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European venture-backed IPO activity slows in 2007, says Dow Jones

Thirty-eight venture-backed European companies completed initial public offerings in 2007, raising EUR893.6m, according to the European Liquidity Report from Dow Jones VentureSource, down

Thirty-eight venture-backed European companies completed initial public offerings in 2007, raising EUR893.6m, according to the European Liquidity Report from Dow Jones VentureSource, down 49 per cent from the EUR1.74bn raised by 89 venture-backed IPOs in 2006.

While this decline is in sharp contrast to the robust IPO market in the US, the report says the markets continue to see great value in European IPO companies. The median amount raised at IPO approached EUR15.8m in 2007, a six-year high, while the median pre-valuation for these companies reached EUR59.2m, the most since 2000.

‘In a reversal of fortunes, after two years of healthy interest from the public exchanges, European venture-backed companies saw the IPO market pull back in 2007,’ says Jessica Canning, director of global research for Dow Jones VentureSource.

‘While this year’s IPO total is a significant drop, it’s still head and shoulders above the anaemic markets we saw in 2002 and 2003. Investors can find solace in the fact that, despite fewer public offerings, the median amount raised by venture-backed companies at IPO is at the highest level since 2001.’

According to the report, the median time between initial equity financing and IPO now stands at a record 6.9 years. Even so, venture capitalists are not pumping a great deal more money into these companies, as the median amount of venture capital raised prior to IPO was EUR7.8m, up 4 per cent from 2006 but nowhere near the record of EUR13.3m.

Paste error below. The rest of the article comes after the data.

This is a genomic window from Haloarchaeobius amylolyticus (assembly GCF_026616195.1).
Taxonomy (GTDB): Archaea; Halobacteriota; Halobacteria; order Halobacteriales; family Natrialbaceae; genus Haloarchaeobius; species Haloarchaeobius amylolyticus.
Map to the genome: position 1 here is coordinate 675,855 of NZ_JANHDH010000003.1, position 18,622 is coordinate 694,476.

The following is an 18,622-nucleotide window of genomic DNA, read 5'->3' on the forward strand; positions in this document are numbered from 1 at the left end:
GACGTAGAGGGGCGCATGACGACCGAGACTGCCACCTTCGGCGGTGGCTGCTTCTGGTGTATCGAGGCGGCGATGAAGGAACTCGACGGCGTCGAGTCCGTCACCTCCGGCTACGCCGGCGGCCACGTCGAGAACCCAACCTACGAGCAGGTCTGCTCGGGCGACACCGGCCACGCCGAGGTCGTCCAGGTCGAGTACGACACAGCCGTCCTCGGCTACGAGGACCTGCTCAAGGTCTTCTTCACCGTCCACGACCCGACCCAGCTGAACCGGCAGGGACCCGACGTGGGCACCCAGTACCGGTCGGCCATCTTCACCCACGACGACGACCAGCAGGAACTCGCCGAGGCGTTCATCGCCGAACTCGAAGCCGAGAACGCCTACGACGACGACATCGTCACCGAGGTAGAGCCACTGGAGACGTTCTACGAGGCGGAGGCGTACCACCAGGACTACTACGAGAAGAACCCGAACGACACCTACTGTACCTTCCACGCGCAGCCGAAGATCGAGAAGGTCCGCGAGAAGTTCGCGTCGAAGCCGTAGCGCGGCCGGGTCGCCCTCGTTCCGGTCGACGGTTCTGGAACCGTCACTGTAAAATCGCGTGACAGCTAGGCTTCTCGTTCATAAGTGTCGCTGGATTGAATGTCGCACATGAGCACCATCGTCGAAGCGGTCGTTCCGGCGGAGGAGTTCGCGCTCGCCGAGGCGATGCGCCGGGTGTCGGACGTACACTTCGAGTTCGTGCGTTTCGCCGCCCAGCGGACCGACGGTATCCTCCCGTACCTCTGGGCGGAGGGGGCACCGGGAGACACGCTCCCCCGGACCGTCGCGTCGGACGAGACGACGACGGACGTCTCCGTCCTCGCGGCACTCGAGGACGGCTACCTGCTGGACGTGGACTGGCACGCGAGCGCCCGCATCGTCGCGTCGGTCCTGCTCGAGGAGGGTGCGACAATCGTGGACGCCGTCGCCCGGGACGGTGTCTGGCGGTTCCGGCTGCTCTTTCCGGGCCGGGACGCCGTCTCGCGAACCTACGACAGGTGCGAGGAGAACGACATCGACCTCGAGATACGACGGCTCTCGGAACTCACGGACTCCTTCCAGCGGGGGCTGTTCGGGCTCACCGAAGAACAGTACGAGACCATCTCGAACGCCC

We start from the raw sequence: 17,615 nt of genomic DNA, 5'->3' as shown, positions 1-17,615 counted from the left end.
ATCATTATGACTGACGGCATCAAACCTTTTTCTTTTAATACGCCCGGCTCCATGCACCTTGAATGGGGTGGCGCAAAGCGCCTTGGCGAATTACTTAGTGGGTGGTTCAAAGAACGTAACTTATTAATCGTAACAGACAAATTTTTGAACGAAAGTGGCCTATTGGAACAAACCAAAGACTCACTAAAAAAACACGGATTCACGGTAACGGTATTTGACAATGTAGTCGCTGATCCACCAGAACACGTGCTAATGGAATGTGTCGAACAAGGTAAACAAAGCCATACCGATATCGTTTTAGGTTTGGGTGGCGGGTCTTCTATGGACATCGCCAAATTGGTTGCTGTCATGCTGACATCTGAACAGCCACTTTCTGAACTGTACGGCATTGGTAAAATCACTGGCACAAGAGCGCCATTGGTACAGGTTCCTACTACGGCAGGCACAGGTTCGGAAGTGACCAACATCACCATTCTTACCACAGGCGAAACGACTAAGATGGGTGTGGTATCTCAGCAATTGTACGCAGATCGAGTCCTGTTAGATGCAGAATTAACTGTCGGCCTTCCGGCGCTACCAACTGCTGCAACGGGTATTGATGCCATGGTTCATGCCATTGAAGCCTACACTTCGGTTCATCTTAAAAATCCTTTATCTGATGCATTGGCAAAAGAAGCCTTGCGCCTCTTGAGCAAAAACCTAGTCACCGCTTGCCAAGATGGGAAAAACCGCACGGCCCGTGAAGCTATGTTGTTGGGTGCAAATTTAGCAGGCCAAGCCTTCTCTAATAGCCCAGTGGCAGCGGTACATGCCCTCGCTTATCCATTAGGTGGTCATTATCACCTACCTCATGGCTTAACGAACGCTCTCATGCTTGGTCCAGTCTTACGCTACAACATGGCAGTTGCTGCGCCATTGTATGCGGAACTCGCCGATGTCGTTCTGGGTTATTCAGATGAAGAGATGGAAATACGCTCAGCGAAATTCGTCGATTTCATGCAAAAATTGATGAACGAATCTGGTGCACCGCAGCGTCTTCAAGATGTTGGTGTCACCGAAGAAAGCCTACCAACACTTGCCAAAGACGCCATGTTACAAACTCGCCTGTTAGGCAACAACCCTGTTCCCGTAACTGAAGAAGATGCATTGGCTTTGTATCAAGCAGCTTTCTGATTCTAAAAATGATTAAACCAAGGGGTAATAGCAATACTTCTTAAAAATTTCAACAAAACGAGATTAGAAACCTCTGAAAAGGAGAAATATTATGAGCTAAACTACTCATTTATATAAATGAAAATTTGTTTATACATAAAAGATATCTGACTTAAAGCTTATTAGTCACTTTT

For the first time on record, venture-backed healthcare companies accounted for the greatest number of IPOs in Europe, as 18 companies raised EUR484.3m through public offerings, while 14 IT companies raised EUR215.5m.

Twelve of the venture-backed companies that launched IPOs in 2007 were based in France, five in Sweden, four in Germany, four in the UK and three in Norway. The largest IPO of the year was by energy exploration company ElectroMagnetic GeoServices of Trondheim, Norway, which raised EUR94.9m at its offering last March.

The report identified 136 merger and acquisition transactions for European venture-backed companies in 2007, down from 218 completed in 2006 and the lowest annual total since 2000. Of last year’s total, 100 were IT companies, 18 healthcare companies and 13 business, consumer and retail companies.

‘In 2007, we saw a slowdown in the number of mergers and acquisitions for European venture-backed companies, but this isn’t to say that venture capitalists aren’t realising substantial returns from these exits,’ Canning says. ‘In fact, the median overall amount paid for a European venture-backed company reached EUR23m, up 31 per cent from the previous year and the highest total since the tech boom.’

The report says the median amount paid for a European technology company in 2007 was nearly EUR30m, up 62 per cent over 2006, while the median price for a healthcare company jumped 51 per cent to EUR22.5m.

However, it took more time and capital for venture capitalists to navigate portfolio companies toward an exit. The median amount raised by a venture-backed company prior to sale reached a record EUR6.7m, while the median amount of time from initial equity financing to exit also set a new mark of 6.6 years.

Thirty-two of the companies involved in M&A transactions were based in the UK, 26 in France, and 12 each in Germany, Finland and Sweden. The largest deal of the year involving a venture-backed firm was the EUR396.6m acquisition by Equinix of data management company IXEurope of West Drayton in the UK.

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